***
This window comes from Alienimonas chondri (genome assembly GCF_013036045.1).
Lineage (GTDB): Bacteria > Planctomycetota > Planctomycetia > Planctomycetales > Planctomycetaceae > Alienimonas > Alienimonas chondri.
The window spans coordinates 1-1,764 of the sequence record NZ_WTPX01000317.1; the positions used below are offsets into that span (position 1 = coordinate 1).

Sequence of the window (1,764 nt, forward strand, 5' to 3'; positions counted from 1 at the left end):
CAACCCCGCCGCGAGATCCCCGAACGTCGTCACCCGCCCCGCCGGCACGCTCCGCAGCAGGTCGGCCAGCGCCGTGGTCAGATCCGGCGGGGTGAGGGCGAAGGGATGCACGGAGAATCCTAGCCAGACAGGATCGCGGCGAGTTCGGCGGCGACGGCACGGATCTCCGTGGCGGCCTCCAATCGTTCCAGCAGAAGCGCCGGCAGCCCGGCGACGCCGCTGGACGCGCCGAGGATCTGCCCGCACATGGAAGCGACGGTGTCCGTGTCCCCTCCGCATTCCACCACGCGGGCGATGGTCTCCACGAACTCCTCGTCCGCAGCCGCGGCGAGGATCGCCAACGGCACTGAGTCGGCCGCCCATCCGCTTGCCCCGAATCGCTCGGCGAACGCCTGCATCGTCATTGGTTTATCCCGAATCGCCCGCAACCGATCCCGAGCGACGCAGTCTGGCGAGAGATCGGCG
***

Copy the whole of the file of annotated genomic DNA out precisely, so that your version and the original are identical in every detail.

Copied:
This window comes from Alienimonas chondri (genome assembly GCF_013036045.1).
Lineage (GTDB): Bacteria > Planctomycetota > Planctomycetia > Planctomycetales > Planctomycetaceae > Alienimonas > Alienimonas chondri.
The window spans coordinates 1-1,764 of the sequence record NZ_WTPX01000317.1; the positions used below are offsets into that span (position 1 = coordinate 1).

Sequence of the window (1,764 nt, forward strand, 5' to 3'; positions counted from 1 at the left end):
CAACCCCGCCGCGAGATCCCCGAACGTCGTCACCCGCCCCGCCGGCACGCTCCGCAGCAGGTCGGCCAGCGCCGTGGTCAGATCCGGCGGGGTGAGGGCGAAGGGATGCACGGAGAATCCTAGCCAGACAGGATCGCGGCGAGTTCGGCGGCGACGGCACGGATCTCCGTGGCGGCCTCCAATCGTTCCAGCAGAAGCGCCGGCAGCCCGGCGACGCCGCTGGACGCGCCGAGGATCTGCCCGCACATGGAAGCGACGGTGTCCGTGTCCCCTCCGCATTCCACCACGCGGGCGATGGTCTCCACGAACTCCTCGTCCGCAGCCGCGGCGAGGATCGCCAACGGCACTGAGTCGGCCGCCCATCCGCTTGCCCCGAATCGCTCGGCGAACGCCTGCATCGTCATTGGTTTATCCCGAATCGCCCGCAACCGATCCCGAGCGACGCAGTCTGGCGAGAGATCGGCG